Consumers are feeling better about the U.S. economy, and it could lead to an increase in home sales in 2015. Consumer confidence indicators reached milestone highs recently, and such indicators usually correspond with a rise in home sales and real estate activity in general.
The long-running consumer opinion survey conducted by the University of Michigan and Reuters reached a milestone last week. According to the survey, consumer sentiment hit its highest point in seven years, climbing from 86.4 in October to 89.4 in November. This is the latest in a string of developments that show the economy is continuing to improve, following the devastation brought on by the recession.
The seven-year statistic is noteworthy. It means that U.S. consumers haven’t felt this good about the economy since before the housing crisis and subsequent recession. Call it a return to pre-recession normalcy.
As a result of these and other trends, there is a good chance we will see home sales rise in 2015. Historically, the two trends move up and down with some degree of correlation. When the economy adds jobs, it puts more people into a position to buy a home. And when consumer confidence rises, those people are more likely to make a purchase.
In short, more people today have (A) the ability to purchase a house and (B) the willingness to do so. That’s what we are seeing in the current housing market, and it will be a driver of home sales in 2015 as well.
Freddie’s Forecast: Home Sales to Rise 5% in 2015
Freddie Mac, the government-controlled corporation that buys, securitizes and sells home loans, recently made the forecast that U.S. home sales would rise in 2015. If their forecast proves accurate, it would lead to yet another milestone — the most active real estate market in eight years.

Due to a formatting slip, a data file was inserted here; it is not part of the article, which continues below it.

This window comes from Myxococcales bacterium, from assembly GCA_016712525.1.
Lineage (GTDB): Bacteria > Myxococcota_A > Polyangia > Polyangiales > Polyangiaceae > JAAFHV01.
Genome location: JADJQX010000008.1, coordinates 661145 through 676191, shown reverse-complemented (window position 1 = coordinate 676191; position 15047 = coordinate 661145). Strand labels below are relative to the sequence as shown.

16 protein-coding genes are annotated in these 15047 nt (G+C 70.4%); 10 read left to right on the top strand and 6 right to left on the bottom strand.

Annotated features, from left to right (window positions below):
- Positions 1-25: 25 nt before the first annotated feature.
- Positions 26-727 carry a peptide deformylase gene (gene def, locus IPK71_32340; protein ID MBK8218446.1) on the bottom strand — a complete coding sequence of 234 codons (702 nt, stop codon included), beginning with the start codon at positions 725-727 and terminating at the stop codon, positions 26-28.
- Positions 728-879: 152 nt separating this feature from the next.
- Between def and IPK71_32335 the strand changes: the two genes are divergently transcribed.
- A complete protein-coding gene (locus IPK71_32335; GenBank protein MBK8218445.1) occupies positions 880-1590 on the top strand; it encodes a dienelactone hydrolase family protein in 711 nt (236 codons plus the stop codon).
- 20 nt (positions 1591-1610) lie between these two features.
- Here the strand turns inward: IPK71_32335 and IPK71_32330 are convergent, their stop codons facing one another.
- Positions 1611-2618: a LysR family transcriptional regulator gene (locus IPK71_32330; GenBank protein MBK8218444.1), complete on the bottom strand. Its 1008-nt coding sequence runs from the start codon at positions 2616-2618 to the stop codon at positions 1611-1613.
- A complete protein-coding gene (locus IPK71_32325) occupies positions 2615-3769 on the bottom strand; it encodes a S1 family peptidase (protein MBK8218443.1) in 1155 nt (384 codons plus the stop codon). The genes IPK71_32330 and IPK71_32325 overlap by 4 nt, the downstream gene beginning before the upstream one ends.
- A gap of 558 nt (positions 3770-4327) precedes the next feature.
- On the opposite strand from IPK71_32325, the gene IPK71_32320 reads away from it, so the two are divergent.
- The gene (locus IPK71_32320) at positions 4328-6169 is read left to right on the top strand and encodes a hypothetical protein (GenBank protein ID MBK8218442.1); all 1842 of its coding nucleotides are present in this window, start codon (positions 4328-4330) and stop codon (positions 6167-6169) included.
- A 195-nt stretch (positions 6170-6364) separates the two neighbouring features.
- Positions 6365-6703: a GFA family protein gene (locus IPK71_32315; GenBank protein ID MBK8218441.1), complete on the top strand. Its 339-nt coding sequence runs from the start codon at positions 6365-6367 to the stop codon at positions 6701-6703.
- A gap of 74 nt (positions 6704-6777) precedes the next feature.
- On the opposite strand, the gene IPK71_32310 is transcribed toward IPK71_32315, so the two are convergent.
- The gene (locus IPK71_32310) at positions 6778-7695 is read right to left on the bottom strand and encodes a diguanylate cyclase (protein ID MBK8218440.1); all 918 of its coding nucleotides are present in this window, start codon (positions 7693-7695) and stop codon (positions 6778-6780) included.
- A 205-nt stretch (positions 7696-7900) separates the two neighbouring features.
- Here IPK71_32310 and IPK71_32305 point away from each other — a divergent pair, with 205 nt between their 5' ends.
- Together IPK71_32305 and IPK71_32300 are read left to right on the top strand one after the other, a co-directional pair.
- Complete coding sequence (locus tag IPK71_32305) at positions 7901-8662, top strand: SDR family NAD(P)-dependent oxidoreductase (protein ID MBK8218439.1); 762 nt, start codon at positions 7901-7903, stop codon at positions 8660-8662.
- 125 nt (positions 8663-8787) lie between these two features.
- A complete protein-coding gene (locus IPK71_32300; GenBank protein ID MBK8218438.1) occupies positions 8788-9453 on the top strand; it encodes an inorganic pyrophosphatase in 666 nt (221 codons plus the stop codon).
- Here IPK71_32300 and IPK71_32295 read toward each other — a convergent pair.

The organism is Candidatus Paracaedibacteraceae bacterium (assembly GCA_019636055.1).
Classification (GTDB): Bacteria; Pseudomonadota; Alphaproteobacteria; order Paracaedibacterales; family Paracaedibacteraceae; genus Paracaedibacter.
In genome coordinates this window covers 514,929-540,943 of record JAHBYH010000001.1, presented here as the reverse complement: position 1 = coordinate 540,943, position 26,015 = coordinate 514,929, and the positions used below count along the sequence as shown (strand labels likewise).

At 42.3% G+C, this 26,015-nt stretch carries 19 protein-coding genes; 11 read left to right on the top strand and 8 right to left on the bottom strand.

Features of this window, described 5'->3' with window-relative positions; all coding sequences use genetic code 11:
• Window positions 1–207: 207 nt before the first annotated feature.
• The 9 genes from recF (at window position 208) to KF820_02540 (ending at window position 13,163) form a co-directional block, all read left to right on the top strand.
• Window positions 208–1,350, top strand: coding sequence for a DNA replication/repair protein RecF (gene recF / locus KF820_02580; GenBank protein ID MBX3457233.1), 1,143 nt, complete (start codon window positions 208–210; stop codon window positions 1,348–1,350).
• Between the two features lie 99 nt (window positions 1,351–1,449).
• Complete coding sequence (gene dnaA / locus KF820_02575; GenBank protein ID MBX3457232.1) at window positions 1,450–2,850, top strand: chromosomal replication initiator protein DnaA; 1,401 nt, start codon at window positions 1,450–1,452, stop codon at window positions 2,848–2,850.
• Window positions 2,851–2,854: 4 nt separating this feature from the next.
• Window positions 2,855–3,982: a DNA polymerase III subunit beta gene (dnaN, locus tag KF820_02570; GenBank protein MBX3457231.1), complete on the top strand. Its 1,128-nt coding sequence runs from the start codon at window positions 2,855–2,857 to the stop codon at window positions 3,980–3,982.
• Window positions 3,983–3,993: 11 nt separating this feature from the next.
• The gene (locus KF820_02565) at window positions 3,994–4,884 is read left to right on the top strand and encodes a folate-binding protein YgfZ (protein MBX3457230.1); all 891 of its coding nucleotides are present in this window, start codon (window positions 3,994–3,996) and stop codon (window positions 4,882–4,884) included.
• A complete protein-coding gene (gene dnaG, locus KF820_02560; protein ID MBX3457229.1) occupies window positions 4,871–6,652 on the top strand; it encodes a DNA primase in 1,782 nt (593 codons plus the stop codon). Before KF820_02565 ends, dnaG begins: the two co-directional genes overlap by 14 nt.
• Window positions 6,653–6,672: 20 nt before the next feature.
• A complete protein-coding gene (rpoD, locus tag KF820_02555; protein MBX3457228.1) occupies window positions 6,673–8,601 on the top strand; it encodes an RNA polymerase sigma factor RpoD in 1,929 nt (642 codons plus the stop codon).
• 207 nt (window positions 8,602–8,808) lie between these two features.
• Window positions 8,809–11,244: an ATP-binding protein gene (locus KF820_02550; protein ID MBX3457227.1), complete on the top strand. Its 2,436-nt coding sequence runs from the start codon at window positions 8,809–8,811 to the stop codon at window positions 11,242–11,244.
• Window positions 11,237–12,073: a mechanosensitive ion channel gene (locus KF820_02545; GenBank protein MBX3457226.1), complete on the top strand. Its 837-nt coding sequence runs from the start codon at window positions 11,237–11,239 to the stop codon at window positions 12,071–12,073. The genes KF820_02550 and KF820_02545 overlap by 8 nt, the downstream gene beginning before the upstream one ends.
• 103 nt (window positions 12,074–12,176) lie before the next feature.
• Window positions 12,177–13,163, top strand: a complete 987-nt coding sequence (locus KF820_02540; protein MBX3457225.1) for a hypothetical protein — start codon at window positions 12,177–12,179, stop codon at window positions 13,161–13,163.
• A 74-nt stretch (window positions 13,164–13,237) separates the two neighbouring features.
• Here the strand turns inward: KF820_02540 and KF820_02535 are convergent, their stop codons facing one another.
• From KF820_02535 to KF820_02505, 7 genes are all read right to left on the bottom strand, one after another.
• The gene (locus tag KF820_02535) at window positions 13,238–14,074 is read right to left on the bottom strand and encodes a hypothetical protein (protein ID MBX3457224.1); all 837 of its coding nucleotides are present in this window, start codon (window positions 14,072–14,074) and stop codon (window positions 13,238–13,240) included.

According to Frank Nothaft, the company’s chief economist:
“We are expecting to see total home sales to increase by about 5 percent over that time period [from 2014 to 2015] to the best sales pace in eight years.”
Housing starts, which mark the beginning of construction for a new house, are expected to climb by a whopping 20% from 2014 to 2015 (see bar chart). At present, all of the traditional indicators point to an active year for housing in 2015.
In October, the U.S. economy gained about 214,000 new jobs, bringing the unemployment rate down to 5.8% — it’s lowest point since before the recession. Yet another milestone.
More jobs mean that more people are, or soon will be, in a position to buy a house. Historically, increases in the nation’s employment rate correspond with increased home sales, a trend we could see more of in 2015.
Higher Mortgage Rates Offset by Income and Job Growth
I wrote previously that mortgage rates are expected to rise gradually in 2015. One noted economist predicted that the interest rate for a 30-year fixed mortgage could average around 4.6% next year, and possibly top out at 5% by year’s end. You might think that would put a damper on housing activity and reduce sales. So why the bullish forecast for home sales in 2015?
According to Freddie Mac:
“While higher interest rates generally detract from housing activity, when they occur with strong job and income growth the net result can be increases in household formations, construction, and home sales. Our view for 2015 is exactly that, namely, income and job growth offset the negative effect of higher interest rates and translate into gains for the nation’s housing market.”
Purchase loan volume is expected to rise next year, resulting from increased home-buying activity. Refinancing volume, on the other hand, is expected to drop off due to rising mortgage rates.
What does it all mean for home buyers? Increased competition, for one thing. The steadily improving economy is putting more qualified buyers into the market, which means there will be stiffer competition for houses. Increased demand and limited inventory will also push home prices higher in 2015, at least in most parts of the country.
Disclaimer: This story includes forecasts for home sales in 2015. These forward-looking statements were supplied by third parties and may not reflect the views of the publisher. We make no claims or guarantees about future housing and economic conditions. Third-party data presented above are deemed reliable but not guaranteed.